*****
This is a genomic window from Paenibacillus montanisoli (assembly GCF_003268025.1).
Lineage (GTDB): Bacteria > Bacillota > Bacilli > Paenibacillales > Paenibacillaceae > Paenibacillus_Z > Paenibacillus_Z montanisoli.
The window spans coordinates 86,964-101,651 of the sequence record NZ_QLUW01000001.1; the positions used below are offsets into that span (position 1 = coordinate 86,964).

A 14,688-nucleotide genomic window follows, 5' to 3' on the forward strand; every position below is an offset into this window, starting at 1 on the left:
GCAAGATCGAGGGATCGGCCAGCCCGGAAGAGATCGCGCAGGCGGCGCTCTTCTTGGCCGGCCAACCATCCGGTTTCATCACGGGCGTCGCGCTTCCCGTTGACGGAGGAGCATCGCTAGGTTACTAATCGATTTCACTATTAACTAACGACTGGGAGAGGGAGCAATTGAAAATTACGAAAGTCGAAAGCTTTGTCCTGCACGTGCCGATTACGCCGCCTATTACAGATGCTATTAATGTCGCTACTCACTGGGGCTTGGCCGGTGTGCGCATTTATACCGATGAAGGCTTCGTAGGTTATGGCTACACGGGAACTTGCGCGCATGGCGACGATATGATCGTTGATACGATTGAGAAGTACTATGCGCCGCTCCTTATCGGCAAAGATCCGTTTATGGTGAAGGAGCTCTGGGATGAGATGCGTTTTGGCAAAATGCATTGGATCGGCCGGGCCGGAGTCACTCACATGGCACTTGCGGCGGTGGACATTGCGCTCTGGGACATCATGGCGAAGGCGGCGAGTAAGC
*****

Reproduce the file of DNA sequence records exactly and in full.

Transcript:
This is a genomic window from Paenibacillus montanisoli (assembly GCF_003268025.1).
Lineage (GTDB): Bacteria > Bacillota > Bacilli > Paenibacillales > Paenibacillaceae > Paenibacillus_Z > Paenibacillus_Z montanisoli.
The window spans coordinates 86,964-101,651 of the sequence record NZ_QLUW01000001.1; the positions used below are offsets into that span (position 1 = coordinate 86,964).

A 14,688-nucleotide genomic window follows, 5' to 3' on the forward strand; every position below is an offset into this window, starting at 1 on the left:
GCAAGATCGAGGGATCGGCCAGCCCGGAAGAGATCGCGCAGGCGGCGCTCTTCTTGGCCGGCCAACCATCCGGTTTCATCACGGGCGTCGCGCTTCCCGTTGACGGAGGAGCATCGCTAGGTTACTAATCGATTTCACTATTAACTAACGACTGGGAGAGGGAGCAATTGAAAATTACGAAAGTCGAAAGCTTTGTCCTGCACGTGCCGATTACGCCGCCTATTACAGATGCTATTAATGTCGCTACTCACTGGGGCTTGGCCGGTGTGCGCATTTATACCGATGAAGGCTTCGTAGGTTATGGCTACACGGGAACTTGCGCGCATGGCGACGATATGATCGTTGATACGATTGAGAAGTACTATGCGCCGCTCCTTATCGGCAAAGATCCGTTTATGGTGAAGGAGCTCTGGGATGAGATGCGTTTTGGCAAAATGCATTGGATCGGCCGGGCCGGAGTCACTCACATGGCACTTGCGGCGGTGGACATTGCGCTCTGGGACATCATGGCGAAGGCGGCGAGTAAGC